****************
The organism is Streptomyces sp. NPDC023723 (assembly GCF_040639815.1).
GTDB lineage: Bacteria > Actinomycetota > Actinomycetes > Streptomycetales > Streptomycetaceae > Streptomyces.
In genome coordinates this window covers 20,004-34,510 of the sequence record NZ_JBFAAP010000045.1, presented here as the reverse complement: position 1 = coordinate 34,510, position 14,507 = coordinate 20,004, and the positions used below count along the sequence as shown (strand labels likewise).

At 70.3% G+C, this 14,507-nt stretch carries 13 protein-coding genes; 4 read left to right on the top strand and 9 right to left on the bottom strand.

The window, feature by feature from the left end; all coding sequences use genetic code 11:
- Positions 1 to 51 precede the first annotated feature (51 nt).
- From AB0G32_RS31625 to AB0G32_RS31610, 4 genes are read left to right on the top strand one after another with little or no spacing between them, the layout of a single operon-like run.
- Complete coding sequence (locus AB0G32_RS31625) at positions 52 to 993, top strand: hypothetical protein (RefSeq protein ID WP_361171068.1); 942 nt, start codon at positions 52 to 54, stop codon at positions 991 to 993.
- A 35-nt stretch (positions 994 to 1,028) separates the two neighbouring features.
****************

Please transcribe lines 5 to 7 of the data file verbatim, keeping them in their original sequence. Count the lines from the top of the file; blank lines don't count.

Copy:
The window, feature by feature from the left end; all coding sequences use genetic code 11:
- Positions 1 to 51 precede the first annotated feature (51 nt).
- From AB0G32_RS31625 to AB0G32_RS31610, 4 genes are read left to right on the top strand one after another with little or no spacing between them, the layout of a single operon-like run.